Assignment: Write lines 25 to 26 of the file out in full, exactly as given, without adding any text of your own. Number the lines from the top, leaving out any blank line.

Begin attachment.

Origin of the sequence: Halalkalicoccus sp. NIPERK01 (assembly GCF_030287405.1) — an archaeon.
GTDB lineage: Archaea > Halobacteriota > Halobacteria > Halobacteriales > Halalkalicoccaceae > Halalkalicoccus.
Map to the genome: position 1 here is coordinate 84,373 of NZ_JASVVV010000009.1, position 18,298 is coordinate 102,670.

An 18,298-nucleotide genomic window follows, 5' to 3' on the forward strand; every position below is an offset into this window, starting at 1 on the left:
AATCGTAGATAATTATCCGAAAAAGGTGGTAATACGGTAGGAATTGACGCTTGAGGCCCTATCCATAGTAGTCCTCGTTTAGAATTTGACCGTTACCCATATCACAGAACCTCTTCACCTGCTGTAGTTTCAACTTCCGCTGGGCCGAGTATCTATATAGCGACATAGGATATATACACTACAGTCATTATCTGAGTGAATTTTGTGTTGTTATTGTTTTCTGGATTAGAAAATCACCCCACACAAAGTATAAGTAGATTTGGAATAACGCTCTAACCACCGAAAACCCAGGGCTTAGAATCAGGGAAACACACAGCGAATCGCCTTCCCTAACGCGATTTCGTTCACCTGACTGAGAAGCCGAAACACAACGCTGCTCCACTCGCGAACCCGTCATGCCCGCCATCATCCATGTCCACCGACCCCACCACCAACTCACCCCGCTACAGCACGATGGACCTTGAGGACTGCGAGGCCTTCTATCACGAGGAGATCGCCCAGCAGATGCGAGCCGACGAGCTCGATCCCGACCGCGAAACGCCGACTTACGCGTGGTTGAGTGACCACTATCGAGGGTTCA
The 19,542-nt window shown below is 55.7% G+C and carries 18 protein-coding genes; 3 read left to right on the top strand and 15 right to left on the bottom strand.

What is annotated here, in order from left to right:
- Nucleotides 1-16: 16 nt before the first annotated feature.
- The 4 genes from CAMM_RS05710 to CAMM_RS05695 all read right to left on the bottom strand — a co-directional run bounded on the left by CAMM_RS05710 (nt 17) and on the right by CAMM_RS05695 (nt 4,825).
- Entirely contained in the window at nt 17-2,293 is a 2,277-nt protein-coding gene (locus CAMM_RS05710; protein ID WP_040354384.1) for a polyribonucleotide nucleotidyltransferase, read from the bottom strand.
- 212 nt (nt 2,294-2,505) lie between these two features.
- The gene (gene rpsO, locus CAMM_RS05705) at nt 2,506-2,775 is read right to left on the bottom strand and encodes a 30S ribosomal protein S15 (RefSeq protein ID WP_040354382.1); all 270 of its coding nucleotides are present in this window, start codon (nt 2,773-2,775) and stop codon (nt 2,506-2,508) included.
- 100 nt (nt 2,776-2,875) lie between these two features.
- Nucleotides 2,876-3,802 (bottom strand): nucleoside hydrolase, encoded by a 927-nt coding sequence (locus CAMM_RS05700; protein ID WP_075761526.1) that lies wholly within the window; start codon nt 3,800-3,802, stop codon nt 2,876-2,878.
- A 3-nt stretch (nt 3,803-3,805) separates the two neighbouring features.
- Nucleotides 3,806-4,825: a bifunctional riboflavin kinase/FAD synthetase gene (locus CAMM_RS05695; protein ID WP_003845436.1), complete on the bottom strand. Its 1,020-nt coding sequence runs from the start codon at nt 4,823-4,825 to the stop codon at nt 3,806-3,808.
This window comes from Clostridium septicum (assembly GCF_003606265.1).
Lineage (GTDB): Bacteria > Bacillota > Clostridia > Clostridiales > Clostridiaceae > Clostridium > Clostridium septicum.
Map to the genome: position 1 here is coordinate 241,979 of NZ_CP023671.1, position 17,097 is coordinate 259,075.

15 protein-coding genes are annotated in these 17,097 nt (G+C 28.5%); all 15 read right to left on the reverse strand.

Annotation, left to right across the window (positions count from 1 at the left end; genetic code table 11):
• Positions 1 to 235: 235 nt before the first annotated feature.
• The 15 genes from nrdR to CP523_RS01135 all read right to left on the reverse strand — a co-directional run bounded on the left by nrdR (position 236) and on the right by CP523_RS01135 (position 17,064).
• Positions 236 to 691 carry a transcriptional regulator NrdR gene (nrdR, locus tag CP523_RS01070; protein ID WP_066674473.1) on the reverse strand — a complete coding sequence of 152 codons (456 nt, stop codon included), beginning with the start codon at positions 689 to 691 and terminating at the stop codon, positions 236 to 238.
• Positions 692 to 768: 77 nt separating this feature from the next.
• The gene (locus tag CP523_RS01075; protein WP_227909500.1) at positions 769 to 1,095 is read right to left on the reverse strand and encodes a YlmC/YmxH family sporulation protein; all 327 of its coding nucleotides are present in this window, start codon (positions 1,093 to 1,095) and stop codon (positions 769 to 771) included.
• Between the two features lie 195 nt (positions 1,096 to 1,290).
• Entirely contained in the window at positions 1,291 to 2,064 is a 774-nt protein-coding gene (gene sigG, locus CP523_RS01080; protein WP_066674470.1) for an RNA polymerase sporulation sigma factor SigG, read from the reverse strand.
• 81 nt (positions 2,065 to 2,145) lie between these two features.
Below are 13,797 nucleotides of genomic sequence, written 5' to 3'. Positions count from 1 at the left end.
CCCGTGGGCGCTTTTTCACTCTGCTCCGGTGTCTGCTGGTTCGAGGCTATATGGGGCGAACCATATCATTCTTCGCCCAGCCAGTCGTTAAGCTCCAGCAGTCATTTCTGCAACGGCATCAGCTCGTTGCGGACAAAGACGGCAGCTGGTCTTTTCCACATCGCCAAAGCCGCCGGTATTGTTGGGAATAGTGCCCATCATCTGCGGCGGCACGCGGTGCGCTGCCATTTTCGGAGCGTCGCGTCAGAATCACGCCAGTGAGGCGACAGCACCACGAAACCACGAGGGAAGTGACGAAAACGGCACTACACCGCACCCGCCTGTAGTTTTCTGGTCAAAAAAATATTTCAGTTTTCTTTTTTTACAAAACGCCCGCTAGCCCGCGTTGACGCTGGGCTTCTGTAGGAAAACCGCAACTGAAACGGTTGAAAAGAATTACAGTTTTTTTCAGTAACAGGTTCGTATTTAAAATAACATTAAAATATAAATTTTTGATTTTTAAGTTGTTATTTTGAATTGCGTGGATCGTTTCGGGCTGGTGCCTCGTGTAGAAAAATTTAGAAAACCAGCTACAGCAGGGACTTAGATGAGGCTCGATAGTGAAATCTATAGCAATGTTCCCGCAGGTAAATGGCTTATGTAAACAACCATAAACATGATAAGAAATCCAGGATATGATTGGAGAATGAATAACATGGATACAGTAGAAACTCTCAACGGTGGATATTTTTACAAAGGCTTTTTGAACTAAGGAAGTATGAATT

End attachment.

• Positions 692 to 768: 77 nt separating this feature from the next.
• The gene (locus tag CP523_RS01075; protein WP_227909500.1) at positions 769 to 1,095 is read right to left on the reverse strand and encodes a YlmC/YmxH family sporulation protein; all 327 of its coding nucleotides are present in this window, start codon (positions 1,093 to 1,095) and stop codon (positions 769 to 771) included.